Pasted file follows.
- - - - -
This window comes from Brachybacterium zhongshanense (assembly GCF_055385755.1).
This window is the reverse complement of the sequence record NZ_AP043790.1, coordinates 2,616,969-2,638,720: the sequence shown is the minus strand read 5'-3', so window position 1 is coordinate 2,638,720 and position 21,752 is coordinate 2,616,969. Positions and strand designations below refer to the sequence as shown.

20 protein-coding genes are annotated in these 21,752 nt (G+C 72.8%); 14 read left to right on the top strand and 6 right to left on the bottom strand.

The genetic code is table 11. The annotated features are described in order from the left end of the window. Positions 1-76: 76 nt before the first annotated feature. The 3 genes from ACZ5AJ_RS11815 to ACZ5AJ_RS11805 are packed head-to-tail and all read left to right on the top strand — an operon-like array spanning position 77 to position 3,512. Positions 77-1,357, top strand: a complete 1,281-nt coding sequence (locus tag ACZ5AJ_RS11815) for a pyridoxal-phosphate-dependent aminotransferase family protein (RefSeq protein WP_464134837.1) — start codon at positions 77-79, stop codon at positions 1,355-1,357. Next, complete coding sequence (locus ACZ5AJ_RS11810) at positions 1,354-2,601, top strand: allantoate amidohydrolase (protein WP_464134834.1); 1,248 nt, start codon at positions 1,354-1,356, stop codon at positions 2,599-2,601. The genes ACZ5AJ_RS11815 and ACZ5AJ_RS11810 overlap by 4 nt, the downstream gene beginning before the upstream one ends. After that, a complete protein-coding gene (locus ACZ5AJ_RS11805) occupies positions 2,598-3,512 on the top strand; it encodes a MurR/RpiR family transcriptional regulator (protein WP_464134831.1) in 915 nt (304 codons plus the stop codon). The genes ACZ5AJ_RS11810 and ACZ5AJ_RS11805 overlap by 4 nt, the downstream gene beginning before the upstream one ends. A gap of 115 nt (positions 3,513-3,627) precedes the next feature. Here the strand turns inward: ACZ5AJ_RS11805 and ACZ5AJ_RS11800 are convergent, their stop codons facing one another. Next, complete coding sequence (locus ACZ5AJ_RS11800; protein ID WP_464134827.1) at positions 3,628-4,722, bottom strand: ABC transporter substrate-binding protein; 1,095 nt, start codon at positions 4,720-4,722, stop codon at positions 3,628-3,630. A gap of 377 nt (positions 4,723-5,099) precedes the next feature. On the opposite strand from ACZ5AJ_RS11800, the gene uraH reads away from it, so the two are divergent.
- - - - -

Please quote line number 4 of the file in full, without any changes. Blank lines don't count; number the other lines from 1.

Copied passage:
The genetic code is table 11. The annotated features are described in order from the left end of the window. Positions 1-76: 76 nt before the first annotated feature. The 3 genes from ACZ5AJ_RS11815 to ACZ5AJ_RS11805 are packed head-to-tail and all read left to right on the top strand — an operon-like array spanning position 77 to position 3,512. Positions 77-1,357, top strand: a complete 1,281-nt coding sequence (locus tag ACZ5AJ_RS11815) for a pyridoxal-phosphate-dependent aminotransferase family protein (RefSeq protein WP_464134837.1) — start codon at positions 77-79, stop codon at positions 1,355-1,357. Next, complete coding sequence (locus ACZ5AJ_RS11810) at positions 1,354-2,601, top strand: allantoate amidohydrolase (protein WP_464134834.1); 1,248 nt, start codon at positions 1,354-1,356, stop codon at positions 2,599-2,601. The genes ACZ5AJ_RS11815 and ACZ5AJ_RS11810 overlap by 4 nt, the downstream gene beginning before the upstream one ends. After that, a complete protein-coding gene (locus ACZ5AJ_RS11805) occupies positions 2,598-3,512 on the top strand; it encodes a MurR/RpiR family transcriptional regulator (protein WP_464134831.1) in 915 nt (304 codons plus the stop codon). The genes ACZ5AJ_RS11810 and ACZ5AJ_RS11805 overlap by 4 nt, the downstream gene beginning before the upstream one ends. A gap of 115 nt (positions 3,513-3,627) precedes the next feature. Here the strand turns inward: ACZ5AJ_RS11805 and ACZ5AJ_RS11800 are convergent, their stop codons facing one another. Next, complete coding sequence (locus ACZ5AJ_RS11800; protein ID WP_464134827.1) at positions 3,628-4,722, bottom strand: ABC transporter substrate-binding protein; 1,095 nt, start codon at positions 4,720-4,722, stop codon at positions 3,628-3,630. A gap of 377 nt (positions 4,723-5,099) precedes the next feature. On the opposite strand from ACZ5AJ_RS11800, the gene uraH reads away from it, so the two are divergent.